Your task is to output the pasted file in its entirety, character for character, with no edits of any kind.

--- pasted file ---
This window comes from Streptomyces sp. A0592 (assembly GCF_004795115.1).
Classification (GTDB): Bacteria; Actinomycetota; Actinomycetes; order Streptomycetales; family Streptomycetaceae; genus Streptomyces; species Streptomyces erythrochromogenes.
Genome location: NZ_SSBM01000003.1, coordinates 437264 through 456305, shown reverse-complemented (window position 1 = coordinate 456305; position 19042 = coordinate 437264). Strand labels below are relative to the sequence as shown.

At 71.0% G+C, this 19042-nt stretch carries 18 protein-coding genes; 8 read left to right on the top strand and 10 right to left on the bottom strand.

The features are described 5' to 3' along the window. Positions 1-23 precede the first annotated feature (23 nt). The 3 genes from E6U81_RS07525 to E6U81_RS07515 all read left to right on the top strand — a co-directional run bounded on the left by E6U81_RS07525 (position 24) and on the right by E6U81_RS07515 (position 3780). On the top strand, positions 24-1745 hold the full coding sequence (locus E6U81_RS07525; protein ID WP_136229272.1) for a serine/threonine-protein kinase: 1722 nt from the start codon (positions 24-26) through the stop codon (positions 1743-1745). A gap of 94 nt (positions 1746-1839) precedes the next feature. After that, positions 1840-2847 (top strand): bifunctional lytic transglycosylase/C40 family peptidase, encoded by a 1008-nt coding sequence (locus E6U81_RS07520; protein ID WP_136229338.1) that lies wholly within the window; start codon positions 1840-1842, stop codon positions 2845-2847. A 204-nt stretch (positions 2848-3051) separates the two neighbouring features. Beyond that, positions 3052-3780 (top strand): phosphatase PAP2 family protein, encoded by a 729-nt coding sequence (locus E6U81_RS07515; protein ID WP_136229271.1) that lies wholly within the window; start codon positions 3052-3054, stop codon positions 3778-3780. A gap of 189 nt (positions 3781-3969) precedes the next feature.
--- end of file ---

This window comes from Streptomyces sp. A0592 (assembly GCF_004795115.1).
Classification (GTDB): Bacteria; Actinomycetota; Actinomycetes; order Streptomycetales; family Streptomycetaceae; genus Streptomyces; species Streptomyces erythrochromogenes.
Genome location: NZ_SSBM01000003.1, coordinates 437264 through 456305, shown reverse-complemented (window position 1 = coordinate 456305; position 19042 = coordinate 437264). Strand labels below are relative to the sequence as shown.

At 71.0% G+C, this 19042-nt stretch carries 18 protein-coding genes; 8 read left to right on the top strand and 10 right to left on the bottom strand.

The features are described 5' to 3' along the window. Positions 1-23 precede the first annotated feature (23 nt). The 3 genes from E6U81_RS07525 to E6U81_RS07515 all read left to right on the top strand — a co-directional run bounded on the left by E6U81_RS07525 (position 24) and on the right by E6U81_RS07515 (position 3780). On the top strand, positions 24-1745 hold the full coding sequence (locus E6U81_RS07525; protein ID WP_136229272.1) for a serine/threonine-protein kinase: 1722 nt from the start codon (positions 24-26) through the stop codon (positions 1743-1745). A gap of 94 nt (positions 1746-1839) precedes the next feature. After that, positions 1840-2847 (top strand): bifunctional lytic transglycosylase/C40 family peptidase, encoded by a 1008-nt coding sequence (locus E6U81_RS07520; protein ID WP_136229338.1) that lies wholly within the window; start codon positions 1840-1842, stop codon positions 2845-2847. A 204-nt stretch (positions 2848-3051) separates the two neighbouring features. Beyond that, positions 3052-3780 (top strand): phosphatase PAP2 family protein, encoded by a 729-nt coding sequence (locus E6U81_RS07515; protein ID WP_136229271.1) that lies wholly within the window; start codon positions 3052-3054, stop codon positions 3778-3780. A gap of 189 nt (positions 3781-3969) precedes the next feature.